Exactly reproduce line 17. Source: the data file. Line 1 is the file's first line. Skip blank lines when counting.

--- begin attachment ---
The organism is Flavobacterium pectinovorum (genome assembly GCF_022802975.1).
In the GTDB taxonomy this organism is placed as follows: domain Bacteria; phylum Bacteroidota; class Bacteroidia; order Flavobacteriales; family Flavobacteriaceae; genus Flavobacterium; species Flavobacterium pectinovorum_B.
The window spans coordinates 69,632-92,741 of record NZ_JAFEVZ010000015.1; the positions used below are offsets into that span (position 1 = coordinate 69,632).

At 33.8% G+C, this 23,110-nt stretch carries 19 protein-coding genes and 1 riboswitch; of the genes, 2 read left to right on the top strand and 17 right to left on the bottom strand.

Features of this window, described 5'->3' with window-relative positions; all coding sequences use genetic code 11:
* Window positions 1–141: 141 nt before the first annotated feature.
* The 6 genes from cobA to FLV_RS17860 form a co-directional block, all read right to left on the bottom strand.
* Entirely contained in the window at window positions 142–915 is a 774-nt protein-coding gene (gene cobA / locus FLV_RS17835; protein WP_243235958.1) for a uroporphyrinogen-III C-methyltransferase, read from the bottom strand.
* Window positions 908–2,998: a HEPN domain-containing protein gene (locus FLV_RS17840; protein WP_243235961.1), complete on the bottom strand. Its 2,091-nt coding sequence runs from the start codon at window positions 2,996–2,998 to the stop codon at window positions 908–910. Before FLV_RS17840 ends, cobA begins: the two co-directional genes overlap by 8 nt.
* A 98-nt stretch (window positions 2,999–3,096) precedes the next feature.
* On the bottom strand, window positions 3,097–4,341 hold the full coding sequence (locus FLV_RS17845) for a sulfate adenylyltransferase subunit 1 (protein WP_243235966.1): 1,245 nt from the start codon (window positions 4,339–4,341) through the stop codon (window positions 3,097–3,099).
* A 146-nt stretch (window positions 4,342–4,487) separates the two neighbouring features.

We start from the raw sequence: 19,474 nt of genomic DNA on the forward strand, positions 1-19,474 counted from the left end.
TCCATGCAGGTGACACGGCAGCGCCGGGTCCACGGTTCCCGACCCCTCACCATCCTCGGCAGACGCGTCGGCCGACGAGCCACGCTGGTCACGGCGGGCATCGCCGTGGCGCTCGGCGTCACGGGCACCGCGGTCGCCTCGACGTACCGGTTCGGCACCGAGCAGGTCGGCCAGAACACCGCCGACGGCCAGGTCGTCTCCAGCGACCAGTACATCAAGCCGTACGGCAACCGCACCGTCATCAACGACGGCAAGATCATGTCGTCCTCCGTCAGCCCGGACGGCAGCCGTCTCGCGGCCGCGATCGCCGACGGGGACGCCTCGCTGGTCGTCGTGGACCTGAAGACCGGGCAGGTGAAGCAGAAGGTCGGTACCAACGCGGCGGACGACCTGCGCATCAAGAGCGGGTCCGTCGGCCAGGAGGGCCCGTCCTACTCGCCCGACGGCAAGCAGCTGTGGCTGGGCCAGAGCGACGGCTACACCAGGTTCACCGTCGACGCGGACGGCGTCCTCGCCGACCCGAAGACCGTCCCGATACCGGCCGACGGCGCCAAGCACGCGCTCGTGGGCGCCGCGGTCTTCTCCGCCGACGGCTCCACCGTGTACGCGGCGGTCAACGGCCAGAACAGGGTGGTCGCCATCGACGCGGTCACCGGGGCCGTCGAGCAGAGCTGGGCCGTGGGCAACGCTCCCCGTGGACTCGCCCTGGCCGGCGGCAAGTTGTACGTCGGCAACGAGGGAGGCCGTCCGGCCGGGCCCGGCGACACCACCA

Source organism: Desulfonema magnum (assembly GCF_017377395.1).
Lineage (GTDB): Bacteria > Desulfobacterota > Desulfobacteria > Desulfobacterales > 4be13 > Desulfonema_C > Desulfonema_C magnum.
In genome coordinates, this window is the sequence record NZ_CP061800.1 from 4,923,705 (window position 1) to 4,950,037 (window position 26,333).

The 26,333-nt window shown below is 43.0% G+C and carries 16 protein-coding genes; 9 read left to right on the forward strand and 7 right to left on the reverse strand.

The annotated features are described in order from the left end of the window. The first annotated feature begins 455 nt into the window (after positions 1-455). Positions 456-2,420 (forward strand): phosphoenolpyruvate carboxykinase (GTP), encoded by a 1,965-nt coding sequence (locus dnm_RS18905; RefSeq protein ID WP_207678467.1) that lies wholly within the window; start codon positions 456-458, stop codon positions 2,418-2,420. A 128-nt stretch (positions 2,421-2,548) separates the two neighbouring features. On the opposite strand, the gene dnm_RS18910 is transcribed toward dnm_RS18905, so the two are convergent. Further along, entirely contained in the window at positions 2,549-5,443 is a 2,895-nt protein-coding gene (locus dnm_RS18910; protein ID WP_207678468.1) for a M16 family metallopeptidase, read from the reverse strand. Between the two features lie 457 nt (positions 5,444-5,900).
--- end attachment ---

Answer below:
In genome coordinates, this window is the sequence record NZ_CP061800.1 from 4,923,705 (window position 1) to 4,950,037 (window position 26,333).